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In January, the Common Application decided not to include a question about college applicant’s sexual orientation or gender identity in its widely used application. Last week, Dean of Admissions and Financial Aid William R. Fitzsimmons ’67 told The Crimson that despite that decision, Harvard College is considering giving applicants that option on its supplement in order to show prospective students that the College is a welcoming space for them. If it does, Harvard will join Elmhurst College, which was the first college in the country to pose such a question this year. Peer institutions such as the University of Pennsylvania are also considering such additions to their applications.
We welcome the College’s decision to offer students the option to self-identify as queer. Such a question does not force students to pick a label while offering students who wish to utilize the option the opportunity to show the College another aspect of their identity.
Harvard prides itself on recognizing the diversity of our student body, through demographic questions and public events such as Diversitas. Public recognition of diversity with regard to sexual orientation and gender identity is no different, and this move will reaffirm the College’s commitment to diversity in all its forms. As with other identity questions, providing applicants with the option of self-identifying as lesbian, gay, bisexual, or transgender shows that Harvard acknowledges and values these unique aspects of their identities.
It should be no secret that queer students are enthusiastically embraced at Harvard and have held top leadership positions in cultural groups, the Harvard College Democrats, and the Harvard Republican Club. The University covers a variety of medical options for transgender students and employees, has appointed openly gay housemasters, and recently opened a BGLTQ student resource center. Those of us on the inside know that Harvard is queer friendly, but prospective applicants often lack the same insights. The proposed question on the Harvard supplement would highlight that the University embraces queer students from day one.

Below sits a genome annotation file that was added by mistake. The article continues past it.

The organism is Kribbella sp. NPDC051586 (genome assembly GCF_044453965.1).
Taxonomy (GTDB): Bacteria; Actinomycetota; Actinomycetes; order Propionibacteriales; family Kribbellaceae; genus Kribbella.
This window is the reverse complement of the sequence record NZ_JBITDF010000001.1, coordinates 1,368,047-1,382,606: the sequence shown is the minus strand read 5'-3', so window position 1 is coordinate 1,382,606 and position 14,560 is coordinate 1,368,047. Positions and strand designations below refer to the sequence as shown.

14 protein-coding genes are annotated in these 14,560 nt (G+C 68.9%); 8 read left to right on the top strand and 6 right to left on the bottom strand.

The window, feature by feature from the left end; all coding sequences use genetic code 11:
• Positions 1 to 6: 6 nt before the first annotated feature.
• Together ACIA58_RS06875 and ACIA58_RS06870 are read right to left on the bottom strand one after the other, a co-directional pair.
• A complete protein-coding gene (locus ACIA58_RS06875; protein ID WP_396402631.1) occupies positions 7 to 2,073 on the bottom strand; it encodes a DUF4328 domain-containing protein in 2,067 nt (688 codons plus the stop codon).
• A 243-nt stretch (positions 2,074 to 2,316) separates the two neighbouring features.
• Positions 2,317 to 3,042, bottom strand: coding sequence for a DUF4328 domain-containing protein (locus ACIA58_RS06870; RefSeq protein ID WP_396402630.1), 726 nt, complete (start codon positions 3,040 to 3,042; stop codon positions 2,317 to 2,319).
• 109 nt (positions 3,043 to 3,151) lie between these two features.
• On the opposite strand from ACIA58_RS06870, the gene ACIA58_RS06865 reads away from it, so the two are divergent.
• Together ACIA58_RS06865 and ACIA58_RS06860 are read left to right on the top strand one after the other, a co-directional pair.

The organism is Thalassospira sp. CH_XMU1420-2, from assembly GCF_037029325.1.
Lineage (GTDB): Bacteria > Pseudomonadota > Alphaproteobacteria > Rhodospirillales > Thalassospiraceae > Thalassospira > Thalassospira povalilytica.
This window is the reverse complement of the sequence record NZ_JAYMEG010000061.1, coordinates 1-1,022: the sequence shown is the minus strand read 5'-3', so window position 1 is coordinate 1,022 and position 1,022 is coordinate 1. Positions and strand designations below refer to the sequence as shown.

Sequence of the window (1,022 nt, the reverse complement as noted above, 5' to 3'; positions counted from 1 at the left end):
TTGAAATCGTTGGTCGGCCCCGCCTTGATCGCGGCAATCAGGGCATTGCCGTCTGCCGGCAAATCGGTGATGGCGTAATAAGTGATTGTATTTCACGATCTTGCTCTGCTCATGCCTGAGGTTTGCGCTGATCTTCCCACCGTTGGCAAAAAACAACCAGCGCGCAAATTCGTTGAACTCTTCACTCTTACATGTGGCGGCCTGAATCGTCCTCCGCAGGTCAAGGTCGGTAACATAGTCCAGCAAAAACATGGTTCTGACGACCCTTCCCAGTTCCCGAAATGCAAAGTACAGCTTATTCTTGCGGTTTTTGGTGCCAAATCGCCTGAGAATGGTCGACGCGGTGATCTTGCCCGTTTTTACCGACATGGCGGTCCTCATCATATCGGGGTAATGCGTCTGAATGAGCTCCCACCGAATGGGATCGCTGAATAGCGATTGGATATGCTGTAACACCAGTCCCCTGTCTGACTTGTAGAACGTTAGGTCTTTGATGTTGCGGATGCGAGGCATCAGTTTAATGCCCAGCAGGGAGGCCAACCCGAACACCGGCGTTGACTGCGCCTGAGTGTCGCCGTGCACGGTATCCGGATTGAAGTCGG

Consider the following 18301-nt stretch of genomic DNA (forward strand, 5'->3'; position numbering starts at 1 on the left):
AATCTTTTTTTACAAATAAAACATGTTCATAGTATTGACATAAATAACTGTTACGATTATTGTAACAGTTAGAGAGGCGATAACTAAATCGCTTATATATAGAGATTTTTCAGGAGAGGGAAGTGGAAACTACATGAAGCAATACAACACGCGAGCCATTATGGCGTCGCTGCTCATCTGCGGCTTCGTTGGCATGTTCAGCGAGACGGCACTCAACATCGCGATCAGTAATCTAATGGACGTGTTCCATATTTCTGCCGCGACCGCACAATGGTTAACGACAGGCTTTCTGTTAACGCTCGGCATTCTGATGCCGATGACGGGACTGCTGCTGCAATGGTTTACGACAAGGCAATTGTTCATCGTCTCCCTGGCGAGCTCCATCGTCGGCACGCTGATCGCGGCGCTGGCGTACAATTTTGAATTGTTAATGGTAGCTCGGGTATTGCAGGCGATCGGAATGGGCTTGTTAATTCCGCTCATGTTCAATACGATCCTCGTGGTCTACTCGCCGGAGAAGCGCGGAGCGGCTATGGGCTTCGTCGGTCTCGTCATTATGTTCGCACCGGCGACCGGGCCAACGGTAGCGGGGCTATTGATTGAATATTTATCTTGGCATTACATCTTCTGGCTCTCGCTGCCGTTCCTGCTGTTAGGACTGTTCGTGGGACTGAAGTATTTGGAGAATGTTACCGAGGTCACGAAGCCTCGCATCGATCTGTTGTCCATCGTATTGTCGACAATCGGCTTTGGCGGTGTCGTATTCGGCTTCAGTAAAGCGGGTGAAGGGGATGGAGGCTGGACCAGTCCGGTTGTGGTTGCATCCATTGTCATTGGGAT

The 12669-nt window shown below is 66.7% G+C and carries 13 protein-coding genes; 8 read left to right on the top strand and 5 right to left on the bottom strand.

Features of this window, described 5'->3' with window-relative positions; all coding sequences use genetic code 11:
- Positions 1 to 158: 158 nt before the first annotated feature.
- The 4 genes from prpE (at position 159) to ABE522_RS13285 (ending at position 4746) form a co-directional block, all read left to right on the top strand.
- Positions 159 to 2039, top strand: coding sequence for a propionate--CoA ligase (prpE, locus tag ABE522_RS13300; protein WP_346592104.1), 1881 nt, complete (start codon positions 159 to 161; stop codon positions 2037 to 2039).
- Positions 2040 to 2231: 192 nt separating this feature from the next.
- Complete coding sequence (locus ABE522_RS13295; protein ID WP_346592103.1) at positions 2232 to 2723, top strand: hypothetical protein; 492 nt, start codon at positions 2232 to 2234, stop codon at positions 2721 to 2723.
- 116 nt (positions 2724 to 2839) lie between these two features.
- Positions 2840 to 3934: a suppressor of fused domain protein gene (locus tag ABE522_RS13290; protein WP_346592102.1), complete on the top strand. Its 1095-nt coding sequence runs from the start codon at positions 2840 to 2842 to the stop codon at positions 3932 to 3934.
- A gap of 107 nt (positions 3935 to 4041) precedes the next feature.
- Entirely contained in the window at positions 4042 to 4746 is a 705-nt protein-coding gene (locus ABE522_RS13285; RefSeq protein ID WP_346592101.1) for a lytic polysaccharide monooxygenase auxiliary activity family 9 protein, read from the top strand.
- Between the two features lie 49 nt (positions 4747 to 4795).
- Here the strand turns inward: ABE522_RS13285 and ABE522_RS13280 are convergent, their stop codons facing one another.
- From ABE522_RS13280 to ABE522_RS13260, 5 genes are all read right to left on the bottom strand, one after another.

However, we must be mindful that the way the question is phrased is just as important as whether the question exists at all. Less than 100 years ago, Harvard initiated a veritable witch-hunt to purge its halls of queer students. Fears of that prejudice persist to this day, and any solicitation of information regarding the sexual orientation or gender identity of prospective students must be clear about the information not being used against the students in any way. Additionally, it is important to remember that prospective applicants may have wide-ranging sexual and gender identities and to be willing to accommodate them.
The Harvard of the 1920s is not the Harvard of today, and we urge the College, come February, to make the right decision and to reach out to queer applicants in this manner.
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